Paying our taxes is a fact of life, and as we’ll see, is often a fact of death as well.
Inheritance Tax is a tax on the estate (the property, money and possessions) of someone who has died.
When is Inheritance Tax due?
In most cases, Inheritance Tax is only due:
- If the value of your estate is above the £325,000 threshold (often referred to as your Nil Rate Band or NRB); or
- If you DON’T leave everything to your spouse or civil partner, a charity, or a community amateur sports club.
There is also the added benefit that if you give away your home to your children (which includes adopted, foster or stepchildren) or grandchildren, your threshold (NRB) will increase from £325,000 to £425,000.
Transferable Nil Rate Band
If you are married or in a civil partnership and your estate is worth less than your NRB (i.e. less than £325,000 or £425,000, as noted above), any unused NRB can be added to your partner’s NRB when you die. This means that their NRB can be as much as £850,000. In other words, in the best case scenario, their estate would need to be worth more than £850,000 for Inheritance Tax to be due.
Inheritance Tax rates
The standard Inheritance Tax rate is 40%, but is only charged on the portion of your estate that is above your NRB. That said, your estate can pay Inheritance Tax at a reduced rate of 36% on some assets, if you leave 10% or more of the ‘net value’ to charity in your Will.
Your estate is worth £500,000 and your tax-free NRB is the standard £325,000. The Inheritance Tax charged will be 40% of £175,000 (£500,000 minus £325,000). Tax due in this example would therefore be £70,000.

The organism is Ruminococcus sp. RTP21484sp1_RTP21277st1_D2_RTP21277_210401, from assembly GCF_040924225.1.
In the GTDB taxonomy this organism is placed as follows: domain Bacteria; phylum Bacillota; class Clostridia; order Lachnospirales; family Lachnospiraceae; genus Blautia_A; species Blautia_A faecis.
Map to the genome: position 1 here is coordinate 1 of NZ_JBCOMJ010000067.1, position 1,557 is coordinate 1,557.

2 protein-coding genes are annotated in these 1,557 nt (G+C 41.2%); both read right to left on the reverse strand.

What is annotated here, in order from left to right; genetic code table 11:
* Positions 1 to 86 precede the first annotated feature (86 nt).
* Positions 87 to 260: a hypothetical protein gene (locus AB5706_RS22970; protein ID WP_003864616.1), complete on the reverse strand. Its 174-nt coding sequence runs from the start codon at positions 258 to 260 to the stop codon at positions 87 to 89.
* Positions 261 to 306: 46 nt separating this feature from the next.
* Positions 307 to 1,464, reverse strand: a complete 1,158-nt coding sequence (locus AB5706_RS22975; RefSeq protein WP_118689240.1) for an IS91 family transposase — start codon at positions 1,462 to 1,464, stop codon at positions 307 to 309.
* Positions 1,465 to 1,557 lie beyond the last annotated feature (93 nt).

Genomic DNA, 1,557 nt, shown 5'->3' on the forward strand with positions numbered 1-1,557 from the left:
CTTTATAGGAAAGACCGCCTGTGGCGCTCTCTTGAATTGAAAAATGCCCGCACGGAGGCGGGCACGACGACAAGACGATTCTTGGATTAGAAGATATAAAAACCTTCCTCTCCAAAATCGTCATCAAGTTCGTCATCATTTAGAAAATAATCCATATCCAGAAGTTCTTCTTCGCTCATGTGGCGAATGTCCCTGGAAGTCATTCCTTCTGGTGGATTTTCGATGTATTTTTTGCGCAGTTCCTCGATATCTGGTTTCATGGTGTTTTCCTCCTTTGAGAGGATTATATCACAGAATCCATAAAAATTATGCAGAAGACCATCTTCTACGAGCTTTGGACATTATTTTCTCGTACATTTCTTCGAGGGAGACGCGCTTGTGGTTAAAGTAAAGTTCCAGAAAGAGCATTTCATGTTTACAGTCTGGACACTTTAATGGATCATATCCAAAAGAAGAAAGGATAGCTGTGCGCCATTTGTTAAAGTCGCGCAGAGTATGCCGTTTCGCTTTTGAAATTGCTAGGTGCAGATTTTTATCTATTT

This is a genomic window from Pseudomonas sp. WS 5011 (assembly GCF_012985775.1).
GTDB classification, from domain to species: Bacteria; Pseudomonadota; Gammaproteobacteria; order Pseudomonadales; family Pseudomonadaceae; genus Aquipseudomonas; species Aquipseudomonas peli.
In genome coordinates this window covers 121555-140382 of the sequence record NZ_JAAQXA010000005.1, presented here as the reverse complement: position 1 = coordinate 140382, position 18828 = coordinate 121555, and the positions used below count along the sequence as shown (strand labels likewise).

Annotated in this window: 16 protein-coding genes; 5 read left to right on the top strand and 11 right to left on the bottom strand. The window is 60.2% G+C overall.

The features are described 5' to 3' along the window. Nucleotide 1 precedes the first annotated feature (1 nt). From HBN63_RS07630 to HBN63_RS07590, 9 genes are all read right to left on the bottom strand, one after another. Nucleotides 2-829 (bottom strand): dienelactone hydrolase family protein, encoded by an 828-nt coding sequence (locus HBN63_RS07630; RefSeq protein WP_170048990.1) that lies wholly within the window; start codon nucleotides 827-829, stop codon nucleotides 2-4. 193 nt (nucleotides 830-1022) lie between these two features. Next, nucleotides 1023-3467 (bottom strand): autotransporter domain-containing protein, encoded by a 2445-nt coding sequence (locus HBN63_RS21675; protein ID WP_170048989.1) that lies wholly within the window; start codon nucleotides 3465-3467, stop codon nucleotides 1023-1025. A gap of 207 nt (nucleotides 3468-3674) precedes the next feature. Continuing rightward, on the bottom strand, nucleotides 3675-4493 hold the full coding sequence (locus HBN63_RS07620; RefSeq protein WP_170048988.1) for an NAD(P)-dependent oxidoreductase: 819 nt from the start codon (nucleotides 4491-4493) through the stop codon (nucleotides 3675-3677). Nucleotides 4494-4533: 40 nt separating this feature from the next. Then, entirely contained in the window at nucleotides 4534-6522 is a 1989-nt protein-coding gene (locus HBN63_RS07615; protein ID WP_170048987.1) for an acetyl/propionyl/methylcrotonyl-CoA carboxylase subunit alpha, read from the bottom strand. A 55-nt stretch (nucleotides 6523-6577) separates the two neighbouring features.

Reliefs and exemptions
Some gifts you give while you are alive may be taxed after your death (if they were made within 7 years of your death). Depending on when you gave the gift, ‘taper relief’ might mean the Inheritance Tax due is less than the standard 40%.
Other reliefs, such as Business Relief and Agricultural Relief, also allow some assets to be passed on free of Inheritance Tax or with a reduced bill.
Who pays the tax?
Funds from your estate are used to pay any Inheritance Tax due to HM Revenue and Customs (HMRC). This is done by the person dealing with the administration of your estate (if you have a Will, this person will likely be referred to as your ‘executor’).
Your beneficiaries (the people who receive an inheritance from your estate) don’t normally pay tax on the things they inherit. However they may have related taxes to pay, for example if they get rental income from a house left to them in a Will.
People you give gifts to may also have to pay Inheritance Tax out of their own pockets, if you die within 7 years of those gifts, and your estate exceeds your NRB (when the value of the gifts is add back into your estate).
© Tim Taylor for Hastings Legal 2018
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